As the title character, Prince Artaserse, Andrew Goodwin, got to show off his remarkable baroque skills. Tenors are rare in baroque opera and are usually minor characters, but here, Goodwin got a wonderful variety of arias in which to show off his prodigious abilities. Emily Edmonds added another sparkling portrayal to her string of successes for Pinchgut Opera. As Artabano’s daughter and Arbace’s sister, Semira, she was fantastic. She used her considerable stage presence and stupendous vocal talents across a string of arias.
Johann Adolphe Hasse is not a familiar name today, but in the 18th Century he was one of the most lauded composers in Europe. With his superstar wife, Faustina Bordoni, together they toured Europe and created a string of successes across the opera stages of the continent. His music is beautiful and shows his gift for lyrical invention. One stunning aria is followed by another, finishing off with the breathtaking afore-mentioned duet.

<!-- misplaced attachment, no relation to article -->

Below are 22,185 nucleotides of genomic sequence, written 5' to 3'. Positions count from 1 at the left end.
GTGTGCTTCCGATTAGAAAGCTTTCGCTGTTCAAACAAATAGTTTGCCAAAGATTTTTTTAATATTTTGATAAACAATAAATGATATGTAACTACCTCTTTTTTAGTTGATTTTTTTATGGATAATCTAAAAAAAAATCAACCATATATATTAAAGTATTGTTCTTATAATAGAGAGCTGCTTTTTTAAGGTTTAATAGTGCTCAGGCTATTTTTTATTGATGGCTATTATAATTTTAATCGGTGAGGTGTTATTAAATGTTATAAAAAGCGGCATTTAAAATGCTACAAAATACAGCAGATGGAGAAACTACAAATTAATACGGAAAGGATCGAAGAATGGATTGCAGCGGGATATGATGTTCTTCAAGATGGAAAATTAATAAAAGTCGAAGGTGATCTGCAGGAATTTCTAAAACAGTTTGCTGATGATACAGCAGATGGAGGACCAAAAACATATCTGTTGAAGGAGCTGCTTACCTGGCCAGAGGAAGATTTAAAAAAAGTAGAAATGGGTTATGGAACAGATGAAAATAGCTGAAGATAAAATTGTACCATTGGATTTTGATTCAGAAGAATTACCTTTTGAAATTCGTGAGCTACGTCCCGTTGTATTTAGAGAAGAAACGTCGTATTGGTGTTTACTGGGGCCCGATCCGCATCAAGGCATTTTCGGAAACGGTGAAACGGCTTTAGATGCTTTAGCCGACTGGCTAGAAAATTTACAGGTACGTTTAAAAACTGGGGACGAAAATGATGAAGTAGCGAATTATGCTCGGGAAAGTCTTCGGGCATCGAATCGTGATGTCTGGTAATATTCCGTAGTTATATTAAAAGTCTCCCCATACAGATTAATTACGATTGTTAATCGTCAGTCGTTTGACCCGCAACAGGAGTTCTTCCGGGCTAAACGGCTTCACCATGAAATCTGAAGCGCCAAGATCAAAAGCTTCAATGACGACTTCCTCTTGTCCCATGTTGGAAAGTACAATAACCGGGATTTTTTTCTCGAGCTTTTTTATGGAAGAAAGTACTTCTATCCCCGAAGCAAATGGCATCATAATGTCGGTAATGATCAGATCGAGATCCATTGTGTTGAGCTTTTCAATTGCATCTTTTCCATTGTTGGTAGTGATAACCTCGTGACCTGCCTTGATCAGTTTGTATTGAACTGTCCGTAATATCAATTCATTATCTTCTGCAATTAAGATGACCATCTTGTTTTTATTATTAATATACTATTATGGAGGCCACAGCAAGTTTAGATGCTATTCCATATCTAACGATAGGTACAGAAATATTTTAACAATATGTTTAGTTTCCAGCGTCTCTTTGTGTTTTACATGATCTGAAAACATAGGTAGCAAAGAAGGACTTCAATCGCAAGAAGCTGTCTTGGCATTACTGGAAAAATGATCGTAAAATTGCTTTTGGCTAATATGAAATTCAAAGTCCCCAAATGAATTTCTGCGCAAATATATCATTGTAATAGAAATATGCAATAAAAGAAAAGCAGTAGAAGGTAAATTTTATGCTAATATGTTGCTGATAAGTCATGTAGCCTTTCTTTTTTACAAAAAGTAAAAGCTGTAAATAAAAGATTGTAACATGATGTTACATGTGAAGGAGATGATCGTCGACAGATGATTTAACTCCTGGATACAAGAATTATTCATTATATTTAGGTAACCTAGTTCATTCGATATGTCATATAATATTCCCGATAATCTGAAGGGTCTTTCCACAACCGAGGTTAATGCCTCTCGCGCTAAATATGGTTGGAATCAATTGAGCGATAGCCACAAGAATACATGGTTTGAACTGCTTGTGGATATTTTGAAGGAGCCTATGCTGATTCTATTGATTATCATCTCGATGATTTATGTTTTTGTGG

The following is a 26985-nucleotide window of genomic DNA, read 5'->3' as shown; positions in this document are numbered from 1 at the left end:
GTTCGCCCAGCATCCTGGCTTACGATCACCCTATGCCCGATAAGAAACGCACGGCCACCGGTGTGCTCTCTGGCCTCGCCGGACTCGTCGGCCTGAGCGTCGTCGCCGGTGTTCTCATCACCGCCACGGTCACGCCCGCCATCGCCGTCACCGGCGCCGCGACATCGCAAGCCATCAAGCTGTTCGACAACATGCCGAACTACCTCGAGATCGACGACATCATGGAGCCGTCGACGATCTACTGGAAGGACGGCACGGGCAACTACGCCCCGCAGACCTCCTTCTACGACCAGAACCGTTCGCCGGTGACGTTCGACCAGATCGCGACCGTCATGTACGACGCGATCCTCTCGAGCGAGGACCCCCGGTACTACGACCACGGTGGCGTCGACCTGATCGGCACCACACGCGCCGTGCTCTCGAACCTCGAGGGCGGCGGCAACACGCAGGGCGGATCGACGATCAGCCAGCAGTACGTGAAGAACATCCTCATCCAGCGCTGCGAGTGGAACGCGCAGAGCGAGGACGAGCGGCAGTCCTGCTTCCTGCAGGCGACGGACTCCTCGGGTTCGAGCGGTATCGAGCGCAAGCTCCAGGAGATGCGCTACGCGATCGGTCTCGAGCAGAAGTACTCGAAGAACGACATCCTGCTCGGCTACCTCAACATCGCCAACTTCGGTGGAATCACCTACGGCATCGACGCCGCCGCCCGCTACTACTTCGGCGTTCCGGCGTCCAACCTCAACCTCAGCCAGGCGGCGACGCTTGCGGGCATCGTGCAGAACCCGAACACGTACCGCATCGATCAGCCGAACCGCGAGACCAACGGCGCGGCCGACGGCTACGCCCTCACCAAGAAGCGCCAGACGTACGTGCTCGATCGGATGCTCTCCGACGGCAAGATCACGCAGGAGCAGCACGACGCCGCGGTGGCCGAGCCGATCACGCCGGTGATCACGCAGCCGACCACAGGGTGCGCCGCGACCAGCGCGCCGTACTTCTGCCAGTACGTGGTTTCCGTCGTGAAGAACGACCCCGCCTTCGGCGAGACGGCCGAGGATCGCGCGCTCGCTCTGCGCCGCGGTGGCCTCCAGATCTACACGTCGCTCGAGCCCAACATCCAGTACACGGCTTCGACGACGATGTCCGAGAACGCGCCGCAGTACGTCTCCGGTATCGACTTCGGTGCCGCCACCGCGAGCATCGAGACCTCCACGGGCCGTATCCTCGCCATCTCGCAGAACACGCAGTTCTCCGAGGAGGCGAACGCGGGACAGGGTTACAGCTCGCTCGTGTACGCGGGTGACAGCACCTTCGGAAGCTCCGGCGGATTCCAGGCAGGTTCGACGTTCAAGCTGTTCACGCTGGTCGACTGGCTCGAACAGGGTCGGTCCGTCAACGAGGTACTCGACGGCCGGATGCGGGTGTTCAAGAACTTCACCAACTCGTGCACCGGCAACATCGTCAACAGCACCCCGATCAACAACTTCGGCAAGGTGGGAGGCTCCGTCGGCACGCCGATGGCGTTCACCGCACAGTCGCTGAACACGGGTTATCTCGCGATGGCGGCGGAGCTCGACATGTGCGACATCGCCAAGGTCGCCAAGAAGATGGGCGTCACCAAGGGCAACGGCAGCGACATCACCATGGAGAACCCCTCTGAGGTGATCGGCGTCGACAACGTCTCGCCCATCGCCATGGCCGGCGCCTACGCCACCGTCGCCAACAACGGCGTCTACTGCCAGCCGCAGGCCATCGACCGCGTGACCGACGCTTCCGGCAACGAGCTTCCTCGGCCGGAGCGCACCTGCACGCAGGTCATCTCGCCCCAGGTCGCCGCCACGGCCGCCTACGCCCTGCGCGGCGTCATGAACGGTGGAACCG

This is the first staged performance of a Hasse opera in Australia and the first performances of this version of Hasse’s Artaserse since 1740. Let’s hope we get to see and hear a lot of this forgotten master’s work.
Erin Helyard conducted the exceptional Orchestra of the Antipodes with verve and energy. This orchestra always plays wonderfully under Helyard’s exceptional musicianship. In this case, the bar rose even higher as they exceeded expectations in bringing to life music that has gone unheard in over 260 years. One wonders if the score could have sounded as extraordinary back in Dresden all those years ago. Perfectly accompanying the singers, the orchestra played beautifully throughout the long evening.